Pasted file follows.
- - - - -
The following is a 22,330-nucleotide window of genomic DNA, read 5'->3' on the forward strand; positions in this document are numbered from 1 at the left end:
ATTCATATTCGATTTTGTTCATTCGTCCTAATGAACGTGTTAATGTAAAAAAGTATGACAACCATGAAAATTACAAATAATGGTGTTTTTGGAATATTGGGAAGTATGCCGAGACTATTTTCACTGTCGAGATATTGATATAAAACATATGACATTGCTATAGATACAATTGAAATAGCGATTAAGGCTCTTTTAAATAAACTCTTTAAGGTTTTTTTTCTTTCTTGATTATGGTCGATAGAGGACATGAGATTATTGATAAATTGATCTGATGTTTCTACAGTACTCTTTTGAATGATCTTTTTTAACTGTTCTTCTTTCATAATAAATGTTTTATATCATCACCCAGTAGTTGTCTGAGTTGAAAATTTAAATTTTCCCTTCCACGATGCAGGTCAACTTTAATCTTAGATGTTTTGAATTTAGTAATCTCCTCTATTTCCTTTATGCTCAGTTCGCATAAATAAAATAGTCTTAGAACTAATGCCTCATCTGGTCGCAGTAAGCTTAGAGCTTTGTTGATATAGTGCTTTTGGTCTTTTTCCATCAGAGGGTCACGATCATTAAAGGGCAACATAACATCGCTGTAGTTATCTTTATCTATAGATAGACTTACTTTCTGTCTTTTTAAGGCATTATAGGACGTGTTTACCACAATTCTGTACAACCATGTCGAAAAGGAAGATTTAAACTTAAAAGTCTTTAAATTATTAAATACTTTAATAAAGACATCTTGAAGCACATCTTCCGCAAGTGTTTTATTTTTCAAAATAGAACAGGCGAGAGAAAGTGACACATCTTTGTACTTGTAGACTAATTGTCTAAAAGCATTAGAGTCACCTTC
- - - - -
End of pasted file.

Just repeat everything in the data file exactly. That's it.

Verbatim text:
The following is a 22,330-nucleotide window of genomic DNA, read 5'->3' on the forward strand; positions in this document are numbered from 1 at the left end:
ATTCATATTCGATTTTGTTCATTCGTCCTAATGAACGTGTTAATGTAAAAAAGTATGACAACCATGAAAATTACAAATAATGGTGTTTTTGGAATATTGGGAAGTATGCCGAGACTATTTTCACTGTCGAGATATTGATATAAAACATATGACATTGCTATAGATACAATTGAAATAGCGATTAAGGCTCTTTTAAATAAACTCTTTAAGGTTTTTTTTCTTTCTTGATTATGGTCGATAGAGGACATGAGATTATTGATAAATTGATCTGATGTTTCTACAGTACTCTTTTGAATGATCTTTTTTAACTGTTCTTCTTTCATAATAAATGTTTTATATCATCACCCAGTAGTTGTCTGAGTTGAAAATTTAAATTTTCCCTTCCACGATGCAGGTCAACTTTAATCTTAGATGTTTTGAATTTAGTAATCTCCTCTATTTCCTTTATGCTCAGTTCGCATAAATAAAATAGTCTTAGAACTAATGCCTCATCTGGTCGCAGTAAGCTTAGAGCTTTGTTGATATAGTGCTTTTGGTCTTTTTCCATCAGAGGGTCACGATCATTAAAGGGCAACATAACATCGCTGTAGTTATCTTTATCTATAGATAGACTTACTTTCTGTCTTTTTAAGGCATTATAGGACGTGTTTACCACAATTCTGTACAACCATGTCGAAAAGGAAGATTTAAACTTAAAAGTCTTTAAATTATTAAATACTTTAATAAAGACATCTTGAAGCACATCTTCCGCAAGTGTTTTATTTTTCAAAATAGAACAGGCGAGAGAAAGTGACACATCTTTGTACTTGTAGACTAATTGTCTAAAAGCATTAGAGTCACCTTC